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  1. THE INFINITE MATTER OF KAT WATBURN T.E. Bean Twenty-Two Minutes Before ထ Eight days ago, space and time were things to be relied upon. Universally speaking. Now I sat perched in a far-flung cave halfway up a near-vertical ravine, huddled with my boyfriend, Som, in a fading pocket of light as the sun moved behind a mountain, drawing angles of golden polygons among the sacred ruins before us. Fingers entwined, our backs propped against a monolithic altar, we clocked the morning half-light climbing the empty sky: a fuse igniting life in the crystals embedded within a stone temple. The entire planet plugged into one dazzling circuit. By putting myself at risk, I was putting us all at risk. And despite that being mere minutes away, I couldn’t help but laugh while assessing the chip on my left big toe. Cornflower blue. The woman attending the counter at Walgreens had said the color—royal blue with a purple undertone—would highlight the flick of violet in my hazel eyes, make my toes look fun. Other women had fun toes. I’d never had fun toes. I wanted fun toes. And considering how much not fun my feet had been through this past week, the nail polish had held up reasonably well. I’d have to let the cosmetician know…if I ever made it back to California. In the wake of June 10, Som and I had lived in continental drift for eight days—not quite having fled home but certainly having left in a hurry. And as our beatnik trail followed the sun below a line of distant horizon, we’d watched the thin veil of reality flutter, as if caught by a breeze, right before infinity, bit by bit, came crashing through. Like a tiny tear in the universe slowly pulling everything toward us. My name is Kat Watburn, and eight days ago my brother, Jay, dragged me to a sound bath meditation. But it’s only now that I can admit: on some level, I always knew it would come to this. Chapter One June 10 Eight Days Before ထ I shook the bottle of to-be-applied nail polish. It was early June, and flip-flop season was in full effect. “Does everyone wear bathing suits?” I asked. “There’s no actual bath involved,” Jay groan-laughed. “There’s no water. A sound bath is a figurative bath. We’re bathed in vibrations of sound, which have a healing effect on the link between our astral being and our physical body. I like to think of it as nutrition for the umbilical cord connecting me to my soul.” I threw Som a withering look, then leveled a stare at my brother and smiled a slow smile, blinked a slow blink. “So if I severed your soul’s umbilical cord, would that constitute metaphysical abortion?” I had no intention of going that night. In our late teens Jay had dabbled in the world of transcendental meditation; then, at some point during my university years, he’d joined a group called The League of Consciousness Explorers. These days, when he wasn’t on tour with his band, Billion Watt Burn, he met them at various locations around Joshua Tree for the purpose of doing something that looked, to me, an awful lot like doing nothing. There seemed, to be generous, no actual point. That’s not to say I was opposed to meditation. I wasn’t. It was more, I think, that I’d just gotten used to saying no to it. When we were children, our family moved often—three different countries by my eleventh year. Jay had been my peer-group continuity and I his. Though he was nearly a year older than me (and diametrically contrary in most ways), we’d always been close. Best friends. Forever bound, we turned and twisted in unison, each tied in opposition to the other like a double helix. I was accustomed to setting boundaries with the free-form way he’d leap headfirst into whatever wavy-gravy flower-child trope crossed his path. Over time, saying no to my brother had become an involuntary twitch. A reaction to stimuli, not unlike how tweezing my left eyebrow always made me sneeze. You see, I’d spent a lifetime respecting Jay’s limits—butterscotch, sleeping with his head facing north, board games with Pop-o-Matic domes. But my limits—hitchhiking, polyamorous self-help gurus with non-ironic ZZ Top beards, all people who said The Man and/or did fist-bump hand explosions—Jay felt very much at ease trampling all over. Always had. Because of that, and as much as I loved and embraced the alternately mystical and overripe affectations of his manifest-destiny-hippie-rock-star swagger, I’d long ago learned that if I didn’t occasionally show him some resistance, I risked finding myself sleeping in a barley field outside Fresno, hoping (and failing) to bear witness to the formation of a crop circle. Just a little something I knew from personal experience. From my scholarly perspective (and with that wood tick night terror in mind), meditation looked to be less enjoyable than passing a kidney stone—but with considerably fewer benefits to my physiological well-being. A celebrated therapeutic tool founded on a lack of self-criticism, meditation’s achievements (undiagnosable in any substantive way) had—by finding its way onto smartphone apps—ballooned into a billion-dollar pile of overhyped group psychosis. Like any obedient cult member, Jay had casually tried to indoctrinate me for years. And it had been easy to refute him. My one-off shot at hot yoga had, after all, ended in barf. But everything changed when Som and I moved to Joshua Tree for the summer. It was then Jay decided mine was a balloon in need of popping. “I say this with love, Kat. Left unchecked, your life-force trends toward anemic.” “I can only imagine what that would look like said without love.” Yeah, my life-force was not anemic. That was just Jay being Jay—dramatic with a splash of narcissism, espousing his state-of-flow, hive-mind drivel. The truth was, I was the happiest, most centered I’d been in years. “What’s so wrong about me that I need meditation?” I asked. Jay pulled a long face and spoke out one side of his mouth. “It’d be more expedient to ask what’s so right about you that you don’t need meditation.” “Bit harsh.” Som stole the words from me. “I don—” he started, but Jay waved him off with a rakish grin. “Seriously, Kat, it’ll be fun. And good for you to elevate your vibrational frequency. To seek a higher plane where all is great.” “Jaaay…” I rolled my eyes at his bohemian rhetoric. “Everything can’t be great. If everything were great, nothing would be great, because everything great would seem mediocre without everything normal, bland, and shitty contrasting it.” “You’re only solidifying my case,” he said. “Why does my perceived state of being—my frequency—even interest you?” I sang the word and made air quotes, abandoning the bottle of nail polish when an alert on my phone caught my eye—that one thing that can make any girl squeal and blush with elation: a new paper by Toshimi Tanaka on twin-prime conjecture that promised to establish a pattern exceeding the known threshold of 388,342 digits, extending into perpetuity. As a mathematician, I was intrigued, eager to dive straight in. After plucking my phone from my hand and swatting me away, Jay read the alert, sighed like he was blowing out a candle, then stepped between Som and me, wrapping an arm around each of us. “I only wish for everyone I love to vibrate at my level? C’mon, Kat, the three of us, we’ll go together.” Som scratched his stubble. “I’d love to try a sound bath.” To Som: “Then the two of you should go, flourish in harmony with the clouds.” To Jay: “I’ll stay here alone, enchanted by my earthbound involvements.” “There are synergizing benefits to attending as a trio,” Jay said. He tightened his grip and squeezed my shoulder, his bluster picking up steam. “The Triad. Trinomials. A triptych. You know, the harmony of balanced coefficients, base three power—and all that.” I drew back enough to lock eyes with Jay. Among his stratagem, a system of tools to be brandished like bottle-rockets, employing half-baked algebra to compel me was a lever he only pulled occasionally. Which spoke to how determined he was. “And if I were to agree to your sound bath, what’s next?” I flung his arm away and broke free. “Walking on hot coals? Creative movement classes? How about ear candling? Oh, hey—let’s chain ourselves to a tree!” I was getting worked up. “I know how this ends with you, Jay: it never ends! It’s best to break the chain right now.” “The chain keeps us together, little sister.” “I’m not your little—” “She’s a quarter inch taller than you; he’s ten and a half months older than you—we’ll call it a draw,” Som said with a smile. The three of us had been in close quarters for nearly a week: Som and I outside the rhythm of UCLA, Jay between band commitments. Back in LA, the two of them had bonded, become fast friends; now, living with us in the Yucca Valley ranch house where Jay and I had grown up, Som had slid into our sibling power-dynamic, grabbing the conversational wheel and pulling us away from the ditch, as required. “This is Jay’s last night,” Som said. “Oh, come on. They’re playing, like, three shows—” “Four shows,” Jay said. “I’ll be gone ten days.” “A ten-day tour celebrating your greatness is hardly cause for a guilt-laden farewell.” When Jay interlaced his fingers in appraisal of my armor, I curled my lip and glared at him. “Maybe I already have plans tonight?” I gestured toward my phone and the assertion of twin prime’s ice-wall breakthrough. “Math is insensate,” Jay said. “Live life lighter.” “Is that your counterargument, or are you quoting Pottery Barn throw pillows at me?” Jay’s mouth pressed closed; Som considered his sneakers; I pushed a fistful of golden-brown waves out of my face. No one spoke for several seconds. “I won fair and square, Kat,” Jay finally said, changing tack. “It was so long ago I barely remember what the bet was about.” “Your failing memory does not negate the terms of our contract.” I rocked back on my heels. “And you’re willing to submit me to forced meditation?” “Yes.” My brother was in peak aesthetic: bell bottom jeans and a tie-dyed shirt with the words THINK BELIEVE ATTRACT RECEIVE in descending order down the front. The wash of colors picked up a glimmer from the prismatic bracelet a fan threw to him on stage at Red Rocks when his band opened for some big legacy act waging a short-lived reunion. Within a certain subset of the population, Jay was a celebrity. But to me, he was my overconfident sibling whose neo-psychedelia fetish had spiraled out of control. “To scale this summit of wonder,” I said, stepping with caution, “would I have to dress in a flowing robe with love beads? Wear a daisy in my hair?” “Wear a latex catsuit with Bedazzled tube socks and a cowboy hat if you like. Whatever you feel comfortable in. It really doesn’t matter.” Som gave me a look, his mouth hitching up on one side. “Do you own a latex catsuit?” Ignoring the question—though making a note to revisit the topic when we were alone, but not because I was curious (I absolutely was curious)—I let the silence stretch while I held my nose to the wind, scenting for a falter in my brother’s tenacity. When we were kids, Jay wiggled with neophilic energy; a performer in search of his spotlight, an experiential rush, transcendence—preferably all three at once. Try as I had to keep up with his fly-by-the-seat-of-his-pants outlook, my deeply pragmatic personality had never contained enough sharp lurches, freefall plummets, and hairpin turns for his liking. Once I’d moved to LA, being geographically elsewhere from my dad and brother for the first time—big personalities that blocked out most of the sun—I’d slipped wholeheartedly into the structure of university. Rules. Ones I could identify and learn. Rules founded on undeniable logic. Rules, where they existed, I’d always been good with. That’s why I’d sought a life of purposeful mathematics in the first place: the order and clarity of formulas, no room for interpretation or error in an equation, terms in black and white, zeros and ones, functions and forms. Of course, a lot had happened in the intervening years—the jagged edges of adolescence sanded down and the latent energy from the past shaken off. Since meeting Som and falling in love, I’d undergone a bit of a pattern reset. I’d made real strides toward not overthinking every tiny decision—reigning in my internal monologue before it formed a caucus, a council of voices and opinions trying to undermine my authority. After considering that, I tamped down my reluctance. Jay was right, meditation might be fun. Relaxing even. Toshimi Tanaka’s paper could wait a few hours. “Fine,” I said slowly, as if I were trying the word on, still working out if external coercion to seek internal mindfulness even made sense. “We’ll go tonight. All three of us. Let’s meditate.” * * *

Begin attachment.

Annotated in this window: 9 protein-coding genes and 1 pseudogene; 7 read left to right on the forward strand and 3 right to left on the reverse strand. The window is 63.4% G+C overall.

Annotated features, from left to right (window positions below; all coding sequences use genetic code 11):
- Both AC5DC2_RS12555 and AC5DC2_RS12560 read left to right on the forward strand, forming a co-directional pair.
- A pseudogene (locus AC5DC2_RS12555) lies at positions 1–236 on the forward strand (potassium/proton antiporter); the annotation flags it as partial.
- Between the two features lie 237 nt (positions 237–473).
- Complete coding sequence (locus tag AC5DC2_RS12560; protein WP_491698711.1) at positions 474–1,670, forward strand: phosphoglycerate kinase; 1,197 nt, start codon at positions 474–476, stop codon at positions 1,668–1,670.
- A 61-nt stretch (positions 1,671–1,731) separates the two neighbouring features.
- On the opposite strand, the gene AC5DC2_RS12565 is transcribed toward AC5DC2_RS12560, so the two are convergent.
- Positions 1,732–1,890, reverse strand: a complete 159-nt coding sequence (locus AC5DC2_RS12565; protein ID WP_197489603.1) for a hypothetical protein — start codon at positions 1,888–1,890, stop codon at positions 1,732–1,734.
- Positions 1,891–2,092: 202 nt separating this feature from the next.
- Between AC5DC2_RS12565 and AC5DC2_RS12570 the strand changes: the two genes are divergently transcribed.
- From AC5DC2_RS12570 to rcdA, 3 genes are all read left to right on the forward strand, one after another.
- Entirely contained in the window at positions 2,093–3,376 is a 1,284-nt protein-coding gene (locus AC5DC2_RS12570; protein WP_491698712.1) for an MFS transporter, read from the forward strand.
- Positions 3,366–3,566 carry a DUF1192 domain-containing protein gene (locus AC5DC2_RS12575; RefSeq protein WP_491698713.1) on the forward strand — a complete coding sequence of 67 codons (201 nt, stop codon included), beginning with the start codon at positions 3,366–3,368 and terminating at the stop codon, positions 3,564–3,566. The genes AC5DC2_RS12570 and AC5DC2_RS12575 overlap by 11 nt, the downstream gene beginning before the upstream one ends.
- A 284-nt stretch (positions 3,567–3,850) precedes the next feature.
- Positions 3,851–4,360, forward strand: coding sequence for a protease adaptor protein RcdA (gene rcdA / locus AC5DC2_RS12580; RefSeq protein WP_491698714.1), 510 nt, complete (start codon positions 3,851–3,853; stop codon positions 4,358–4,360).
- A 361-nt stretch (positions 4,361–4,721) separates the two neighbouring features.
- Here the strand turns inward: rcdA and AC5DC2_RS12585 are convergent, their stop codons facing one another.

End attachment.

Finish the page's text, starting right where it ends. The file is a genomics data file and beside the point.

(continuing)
2. Hello! Thanks for reading the first scene of The Cleveland Phoenix, a science fiction/adventure manuscript. The chapter below introduces the protagonist, the antagonist, and the primary conflict of the novel, as well as the setting and tone. Chapter 1: Dortollen Licorice Star Year 2722 – Shaula System – Fifteen Years Ago Cassander of Arkan didn’t believe the Vikaanians. The human’s face bunched to one side, skeptical. Watching the time, he raised an eyebrow behind his portable oxygen generator–a black fabric mask cradling a translator insert and a long, clear tube running to a palm-sized box in the pocket of his jacket. The box clicked every few seconds or so, muffled, marking intervals of time as he waited for the Vikaanians to respond. He tapped his forefinger on the communications console. “Moros,” came the Vikaanians through the communications array’s translator, finally. “We told you; we have no such items on board.” Cass sat in the co-captain’s chair of The Cleveland Phoenix, just outside the Shaula system, half a million kilometers from the nearest planet’s outer rings. The Phoenix, a silver, bat-like mishmash of a Dortollen trading vessel, hovered nose-to-nose with the Vikaanians' Illustra, an insectoid, yellow maintenance ship half its size. But there was more to the Illustra than met the eye. And Cass knew it. He inhaled, muting the channel, and turned to the captain’s chair, to the person sitting in it, also human. “What do we think?” he asked through the mask. The mechanical translator insert made his voice gruff, digital. It spilled out a Vikaanian dialect, but his Earth English underneath rang clear. “Do we believe the Vikaanians?” Dangling her legs from the captain’s chair, Cassander’s almost-six-year-old daughter, Iona of Arkan, shook her head. Eyes bright and blue, like sparks of cosmic dust, her response caused a mass of brown curls to bounce around her face--around those eyes. Cass pulled his black mask down, revealing a smirk. It was all for show: The Moros and the mask. A persona. He squinted his deep brown eyes as he leaned towards her and dropped his voice, low. “I don’t believe ‘em either, Baby Blues,” he said, shaking his head in solidarity, then dropping a finger on her nose. She grinned wide, showing off one single new front tooth, and one gap where a tooth was freshly missing. Another oxygen generator rested in the chair next to her. The girl returned to fiddling with a pair of charcoal, grown-up gloves from the seat next to her, smoothing them on. Wiggling her fingers into the oversized lumps of fabric. Cass placed the mask and translator back over his face, then reopened the channel to the Vikaanians, clearing his throat. “The Garton ice mammoth you stole those tusks from would disagree,” Cass said, raising both eyebrows. “Black market price right now is one hundred…one-fifty credits per tusk? Let’s see. And the average Garton ice mammoth has…” He turned to his daughter again, holding up five fingers, waving them in the air. She shook her head, revealing all five gloved fingers on one hand, plus another on the second: Six total. “Six tusks,” Cass said into the communications array. The girl nodded. A Garton ice mammoth wasn’t something he had ever encountered alive; they were endangered, elusive. Not that he shied away from the clandestine. But the credits for their tusks were lucrative. And he knew the Vikaanians knew that. Especially when they’d picked up the contraband a few lightyears back, right under the nose of the Mining Magistrate–his boss, for the moment. “What do you want, pirate?” came the Vikaanians’ lagging response. Cass wagged his head side-to-side, not so much a pirate as a privateer. But he let it slide. “Well, that’s somewhere in the neighborhood of six to nine-hundred credits they’ll fetch,” said Cass, the Moros, leaning back in his chair. “It’s worth at least that to stay off the radar of the Magistrate. You wouldn’t want them to know one of their Vikaanian service ships is dealing in illegal commodities.” Silence followed Cassander’s ask. “Or maybe you would?” He shrugged, folding his hands together. “You hold our vessel hostage to extort us?” the Vikaanian asked. Cass snorted. “That’s…that’s a bit dramatic,” he said, reaching over to a bay of green and yellow switches. “You call it extortion; I call it doing you a favor. But you’re welcome to leave any ti-...oh, but your fuel stores are empty. Huh.” The Phoenix’s magnetic fuel decontainment system had done its job, causing the Illustra’s plasma tanks to hemorrhage precious fuel out into space. “How’d that happen?” He finished turning a few switches off and gave his daughter a wink. She winked back, flashing a tooth and a top row of pink gums. “What do you want, Moros?” the Vikaanian asked, growling. Iona climbed out of the captain’s chair, revealing a copper booster seat underneath her. She skipped over to the co-captain’s chair and pulled at her father’s shirtsleeve. Cass turned his head. The girl stood on her tiptoes against the side of his chair and whispered into his ear. He nodded, mouth curling up as her hair tickled his ear. The Moros lifted her into his lap and opened the manifest of the Vikaanians’ ship he’d been hacking into on a holographic display. Iona scrolled through the lines of orange lights and pointed at an item on the list. “Let’s say seven hundred credits and the three kilograms of Dortollen licorice you have in that cargo hold,” Cass said, looking his daughter in the eye. Iona grinned, nodding. An alarm sounded on the sensor array. Cass jumped to the interface to look at the source. He pulled his mask down, furrowing his brow at the ship’s proximity scanner, blinking an angry red. The human’s eyes grew wide. Another ship approached: The Maelstrom. “No, no, no, no–not again,” Cass breathed from outside his mask. “Sir,” said the Phoenix’s computer, Argos. “I see it, Argos,” he said. Cass pulled his daughter off his lap. “Harness up, kiddo.” The five-year-old trotted back to the captain’s chair, climbed in, and pulled on a pint-sized green cloth harness. “Illustra,” he said, reopening the channel, “better make it fast. We’ve got visitors.” “And if we don’t?” asked the Vikaanian ship’s captain. Cass squinted at the time, running a hand through his chestnut hair. Ten solar minutes. “Up to you,” he said, keying coordinates into the gray navigation console’s concave white buttons. “You can hand over the items and we’ll leave you alone. Or we can stick around a little longer and let our new guests see you hobnobbing with The Cleveland Phoenix. I recommend the first option if you’d like to sleep in your own bed again. Ever.” “Sir, the slipstream signature is Communion,” Argos said. “Gathered that, thanks Argos.” The human inhaled, preparing The Phoenix’s slipstream drive for emergency activation. Then, he used both hands to scratch his head and kept his hands on the back of his neck, frozen. Waiting. Either way, he was ready. Quarry or no quarry. “Stand by for transport, Phoenix,” said the Vikaanian ship, at last. Cass exhaled, checking the distance of the incoming Serpens Communion ship. He figured he had ten solar minutes, tops–plenty of time to grab the licorice, the credits, and run. But still. “Congratulations,” Cass said, initiating the external docking gear, “you made the right choice. But shake a tailfeather, Illustra.” The docking port extensions began groaning into place on the outside of the ship. He entered slipstream coordinates on the console in front of him, just to be ready. “Tail…feather?” the Vikaanians asked. The translator sometimes fumbled with Earth English, especially the figurative. “It means hurry up.” The pirate shook his head. He tapped a finger against the console again and looked at his daughter. She saluted her father with two gloved fingers at her temple. Cass returned the salute with a half-smile, but it faded as he eyed the time again. He re-opened the channel. “By the way, Illustra…The Cleveland Phoenix was never here. For both of our sakes.”
  3. Name: Laird Harrison Titles: Only the Millennia Will Cure Her Messing with the Multiverse Exotic Matter Genre: Upmarket Science Fiction Comparables : The Midnight Library by Matt Haig The Three Body Problem by Cixin Liu Hook Line: Deprived of funding because of his awkwardness, physicist Pascal gets money from an unscrupulous time traveler who wants his help returning to the future. Short Pitch: On the verge of a pathbreaking discovery, brilliant physicist Pascal Rahali has neglected to publish. Socially awkward, he has lost his funding. So, he can’t ignore investor Zipporah Goldblum’s bizarre offer: She will provide all the money he needs. But he must ask no questions, accept all payments in cash, and quit his prestigious position at a national laboratory. With no alternative for continuing his life’s work, Pascal accepts the sketchy deal and sets up his own new lab. No sooner does he make the expected breakthrough than he discovers that Zipporah has traveled backwards in time from the sixth millennium. Her time machine was destroyed on the journey, and she has fallen ill with a 21st century virus. If he doesn’t help her return to the future with its superior medicine, she may die. But if he does, she may bring back colonists whose advanced technology will allow them to take over the present-day earth. He longs to take the next step in his research. But if he makes use of the powerful physics she is teaching him, he may cause the universe to split into alternative realities – and separate him from the woman he loves. Prose Sample Pascal Rahali could predict the path of a proton. He could read radiation from a vanished star. He expected very soon to find out why the universe exists. But Zipporah Goldblum confounded him. From her emails, he had pictured a coiffed and gym-fit thirty-something in a tailored jacket. Instead, she had showed up in a bellbottomed pink pastel leisure suit that stretched to cover her thin figure of at least six feet. Her pale skin showed no sign of a wrinkle, but her close-cropped hair had gone completely white. The address of her investment firm, Tiller Angel Associates, was in Israel. But that wasn’t enough to explain the disorientation he sensed as the restaurant host led her to his table at one of the poshest restaurants in Berkeley. He rose. "Ms. Goldblum? Pascal Rahali. Pleased to meet you." She blinked twice and repeated his greeting in an accent that didn't sound Israeli or really like anything else he could place. Then she studied him for a moment that lingered into awkwardness before asking him to sit. Only then did she smile, as if just remembering that she was supposed to. "I am a fanatic of your work." "Thank you. I'm just— Where did you hear about it? Are you a physicist?" "A physicist? Not exactly. An investor. I would like to make you big." "Make me big?" Someone must be writing her emails for her. When her invitation had come out of the blue, it was polished enough that Pascal’s curiosity had overcome his skepticism. But in a time of daily phishing attacks, syntax like this would have stopped him for responding. Her eyes widened. "Make big your project. To help you with the money you need. To buy equipment, assistants, travel, all you need." No one who knew anything about physics would make such a sweeping offer without asking a lot of hard questions. He should probably leave before the conversation became embarrassing. He just needed to know how she had picked him out of all the physicists in the world. She sounded more naïve than conniving. Maybe instead of conning him she had conned herself, dreaming that he could make her rich. Or was this all part of the act, like card sharks who make you think you're taking advantage of them until they suddenly go in for the kill? He picked up the menu. "Have you eaten here before?" White drapes hung in the floor-to-ceiling windows. Red armchairs and chandeliers contrasted with ionic columns and black-and-white checkered tile. A hamburger was $21. "No, I have not. But many users of help recommend it." "You mean users on Yelp?" "Yes. And many people say compliments about you, too, Dr. Rahali." "Not on Yelp, I don't think." "But in our research." “Who?" Only a handful of people in the world knew what Pascal was doing, and only one or two believed what he believed: that he was on the verge of discovering what led to the Big Bang. The work could place Pascal among the most important physicists in history. Caught up in that excitement, he had lately neglected to publish his work. The Lab had cut off his funding, putting an abrupt end to his life’s work and making him desperate enough to take his meeting. But how could she have known that?